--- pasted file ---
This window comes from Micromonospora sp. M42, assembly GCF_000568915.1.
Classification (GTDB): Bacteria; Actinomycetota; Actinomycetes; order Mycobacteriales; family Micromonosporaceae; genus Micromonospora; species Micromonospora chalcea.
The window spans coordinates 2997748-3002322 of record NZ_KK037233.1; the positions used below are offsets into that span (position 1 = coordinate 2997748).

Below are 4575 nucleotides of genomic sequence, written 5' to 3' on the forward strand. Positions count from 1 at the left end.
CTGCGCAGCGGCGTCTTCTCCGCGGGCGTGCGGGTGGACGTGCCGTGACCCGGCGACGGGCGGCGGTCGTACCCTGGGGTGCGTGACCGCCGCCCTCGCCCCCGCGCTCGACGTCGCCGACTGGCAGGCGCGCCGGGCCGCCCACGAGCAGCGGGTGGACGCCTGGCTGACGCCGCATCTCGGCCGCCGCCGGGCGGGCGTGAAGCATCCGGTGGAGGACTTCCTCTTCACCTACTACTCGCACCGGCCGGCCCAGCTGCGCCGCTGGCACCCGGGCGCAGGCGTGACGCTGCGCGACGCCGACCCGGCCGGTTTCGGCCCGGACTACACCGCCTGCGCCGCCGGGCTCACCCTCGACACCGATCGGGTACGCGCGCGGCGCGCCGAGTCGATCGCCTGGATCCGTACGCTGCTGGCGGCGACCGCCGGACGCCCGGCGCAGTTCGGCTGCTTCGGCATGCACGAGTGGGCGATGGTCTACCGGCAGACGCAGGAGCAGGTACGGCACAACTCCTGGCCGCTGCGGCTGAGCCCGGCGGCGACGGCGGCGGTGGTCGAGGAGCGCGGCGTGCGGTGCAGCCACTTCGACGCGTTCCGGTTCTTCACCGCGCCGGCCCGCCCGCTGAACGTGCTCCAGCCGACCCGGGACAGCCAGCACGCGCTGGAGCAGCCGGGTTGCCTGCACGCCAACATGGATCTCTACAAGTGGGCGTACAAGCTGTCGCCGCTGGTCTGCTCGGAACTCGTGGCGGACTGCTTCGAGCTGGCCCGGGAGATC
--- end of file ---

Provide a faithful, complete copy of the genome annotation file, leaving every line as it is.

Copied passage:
This window comes from Micromonospora sp. M42, assembly GCF_000568915.1.
Classification (GTDB): Bacteria; Actinomycetota; Actinomycetes; order Mycobacteriales; family Micromonosporaceae; genus Micromonospora; species Micromonospora chalcea.
The window spans coordinates 2997748-3002322 of record NZ_KK037233.1; the positions used below are offsets into that span (position 1 = coordinate 2997748).

Below are 4575 nucleotides of genomic sequence, written 5' to 3' on the forward strand. Positions count from 1 at the left end.
CTGCGCAGCGGCGTCTTCTCCGCGGGCGTGCGGGTGGACGTGCCGTGACCCGGCGACGGGCGGCGGTCGTACCCTGGGGTGCGTGACCGCCGCCCTCGCCCCCGCGCTCGACGTCGCCGACTGGCAGGCGCGCCGGGCCGCCCACGAGCAGCGGGTGGACGCCTGGCTGACGCCGCATCTCGGCCGCCGCCGGGCGGGCGTGAAGCATCCGGTGGAGGACTTCCTCTTCACCTACTACTCGCACCGGCCGGCCCAGCTGCGCCGCTGGCACCCGGGCGCAGGCGTGACGCTGCGCGACGCCGACCCGGCCGGTTTCGGCCCGGACTACACCGCCTGCGCCGCCGGGCTCACCCTCGACACCGATCGGGTACGCGCGCGGCGCGCCGAGTCGATCGCCTGGATCCGTACGCTGCTGGCGGCGACCGCCGGACGCCCGGCGCAGTTCGGCTGCTTCGGCATGCACGAGTGGGCGATGGTCTACCGGCAGACGCAGGAGCAGGTACGGCACAACTCCTGGCCGCTGCGGCTGAGCCCGGCGGCGACGGCGGCGGTGGTCGAGGAGCGCGGCGTGCGGTGCAGCCACTTCGACGCGTTCCGGTTCTTCACCGCGCCGGCCCGCCCGCTGAACGTGCTCCAGCCGACCCGGGACAGCCAGCACGCGCTGGAGCAGCCGGGTTGCCTGCACGCCAACATGGATCTCTACAAGTGGGCGTACAAGCTGTCGCCGCTGGTCTGCTCGGAACTCGTGGCGGACTGCTTCGAGCTGGCCCGGGAGATC